* An earlier version of the press release erroneously stated that the poll found that nearly two-thirds of respondents “almost always” skip voting for judges on the ballot. The release has been updated from its original version.
Judicial Performance Evaluation Results Released as Voter Tool in Judicial Races
Alli Gerkman, Director of Communications, IAALS, (303) 871-6612, firstname.lastname@example.org
Seth Andersen, Executive Director, American Judicature Society, (800) 626-4089, email@example.com
Eeva Moore, Deputy Director of Communications, Justice at Stake, (202) 588-9462, firstname.lastname@example.org
Judicial Performance Evaluation Results Released as
Voter Tool in Judicial Races
WASHINGTON, D.C., Oct. 16, 2012 – This fall, judges are running in contestable elections in 32 states and standing in yes/no retention elections in 17 states. Judicial elections are typically low-information contests, where voters may cast their ballots based on party affiliation, name recognition, or ballot position rather than on qualifications and experience.
But in a handful of states, voters will have the benefit of broad-based and objective evaluations of incumbent judges’ performance on the bench and, in one state, of the judicial potential of their challengers. These states include Alaska, Arizona, Colorado, Missouri, New Mexico, North Carolina, and Utah.
Each of these states has a judicial performance evaluation program, through which court users assess the legal ability, impartiality, temperament, and communication skills of the judges with whom they have interacted. Results of these surveys of court users are summarized and shared with voters, often in conjunction with objective data (e.g., reversal rates, case management statistics) and a voting recommendation.
Two recent polls highlight the need for readily available, nonpartisan information about judges running for reelection or standing for retention. In Indiana, where appellate judges and some trial judges stand for retention, a 2011 poll found that nearly one-third of respondents do not vote regularly in judicial elections, and the most common reason given for not always voting on judges is a lack of useful information.* When asked whether they would find public performance evaluations helpful, two-thirds said it would be of great or some value.
Similarly, a 2012 voter poll in Minnesota—where judges run in contestable, nonpartisan elections—found that three-fourths of respondents would support the creation of a balanced public performance evaluation commission that would review judges’ performance and publish evaluation results.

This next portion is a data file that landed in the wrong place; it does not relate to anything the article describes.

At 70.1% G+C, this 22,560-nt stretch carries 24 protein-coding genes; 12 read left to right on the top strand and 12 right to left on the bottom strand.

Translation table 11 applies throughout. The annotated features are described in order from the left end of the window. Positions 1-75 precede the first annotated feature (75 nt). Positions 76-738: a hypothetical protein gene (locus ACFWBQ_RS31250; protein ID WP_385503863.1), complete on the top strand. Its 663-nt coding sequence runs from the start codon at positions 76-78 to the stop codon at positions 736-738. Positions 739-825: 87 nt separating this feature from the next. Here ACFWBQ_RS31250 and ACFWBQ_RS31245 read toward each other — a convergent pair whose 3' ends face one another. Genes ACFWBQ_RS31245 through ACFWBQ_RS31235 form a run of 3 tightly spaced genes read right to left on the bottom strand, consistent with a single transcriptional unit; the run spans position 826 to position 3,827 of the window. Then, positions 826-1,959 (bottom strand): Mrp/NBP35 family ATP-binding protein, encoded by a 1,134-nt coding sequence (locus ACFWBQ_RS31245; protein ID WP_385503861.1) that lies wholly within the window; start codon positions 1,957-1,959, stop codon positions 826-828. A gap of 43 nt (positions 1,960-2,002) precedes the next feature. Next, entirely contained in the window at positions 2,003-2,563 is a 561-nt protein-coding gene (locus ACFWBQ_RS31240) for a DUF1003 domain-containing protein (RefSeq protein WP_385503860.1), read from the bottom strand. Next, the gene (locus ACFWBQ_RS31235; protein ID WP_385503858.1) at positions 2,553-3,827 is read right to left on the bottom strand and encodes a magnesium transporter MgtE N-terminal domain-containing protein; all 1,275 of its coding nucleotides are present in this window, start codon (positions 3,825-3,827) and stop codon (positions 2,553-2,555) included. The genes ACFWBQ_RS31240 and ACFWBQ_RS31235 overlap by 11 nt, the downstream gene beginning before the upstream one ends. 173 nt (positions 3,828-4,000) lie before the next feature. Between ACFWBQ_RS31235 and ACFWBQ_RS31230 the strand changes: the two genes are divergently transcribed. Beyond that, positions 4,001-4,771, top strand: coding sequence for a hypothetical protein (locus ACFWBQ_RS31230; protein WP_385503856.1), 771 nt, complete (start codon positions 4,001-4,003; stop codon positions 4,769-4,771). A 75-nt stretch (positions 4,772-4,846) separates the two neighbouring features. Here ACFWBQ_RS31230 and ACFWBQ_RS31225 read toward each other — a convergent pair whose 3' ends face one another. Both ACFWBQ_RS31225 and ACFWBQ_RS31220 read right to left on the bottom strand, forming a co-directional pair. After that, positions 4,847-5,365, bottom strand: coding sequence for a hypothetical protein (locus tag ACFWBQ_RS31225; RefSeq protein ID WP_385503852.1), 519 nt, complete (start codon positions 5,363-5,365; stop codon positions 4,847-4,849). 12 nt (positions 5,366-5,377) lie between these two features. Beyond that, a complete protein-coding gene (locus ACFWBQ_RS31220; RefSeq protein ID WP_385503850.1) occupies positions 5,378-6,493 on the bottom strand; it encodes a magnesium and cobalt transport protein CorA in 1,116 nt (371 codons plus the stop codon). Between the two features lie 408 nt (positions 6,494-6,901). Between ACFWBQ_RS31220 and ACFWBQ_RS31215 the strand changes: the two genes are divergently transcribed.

“These polling results demonstrate that voters need more information to make informed decisions about the judges appearing on their ballots,” said Dr. Malia Reddick, director of the IAALS Quality Judges Initiative. “Judicial performance evaluation programs fill this void.”
“For more than three decades, the American Judicature Society has supported the use of judicial performance evaluation programs as a valuable informational tool for voters in judicial retention elections,” said AJS Executive Director Seth S. Andersen. “Surveys and exit polling demonstrate that voters use JPE results to make better-informed decisions on judges standing for retention. The key is to ensure that evaluation results are disseminated widely and are readily available to voters.”
“To be fair and impartial, judges must be protected from special interest and partisan influence while remaining accountable to the law and constitution,” said Bert Brandenburg, Executive Director of Justice at Stake. “By focusing on competence instead of ideology, JPE’s enable the public to choose fair, high-quality judges.”
IAALS is a national, independent research center dedicated to continuous improvement of the process and culture of the civil justice system. By leveraging a unique blend of empirical and legal research, innovative solutions, broad-based collaboration, communications, and ongoing measurement in strategically selected, high-impact areas, IAALS is empowering others with the knowledge, models, and will to advance a more accessible, efficient, and accountable civil justice system.
Founded in 1913, the American Judicature Society is a nonpartisan organization with a national membership of judges, lawyers, and other citizens interested in improving our nation's courts and the administration of justice. The AJS mission is to secure and promote an independent and qualified judiciary and a fair system of justice. For more information, please visit our website at www.ajs.org.
Justice at Stake is a nonpartisan, nonprofit campaign working to keep America’s courts fair and impartial. Justice at Stake and its 50-plus state and national partners educate the public, and work for reforms to keep politics and special interests out of the courtroom – so judges can protect our Constitution, our rights and the Rule of Law. The positions and policies of Justice at Stake partners and board members are their own. For more about Justice at Stake, go to www.justiceatstake.org, or www.gavelgrab.org.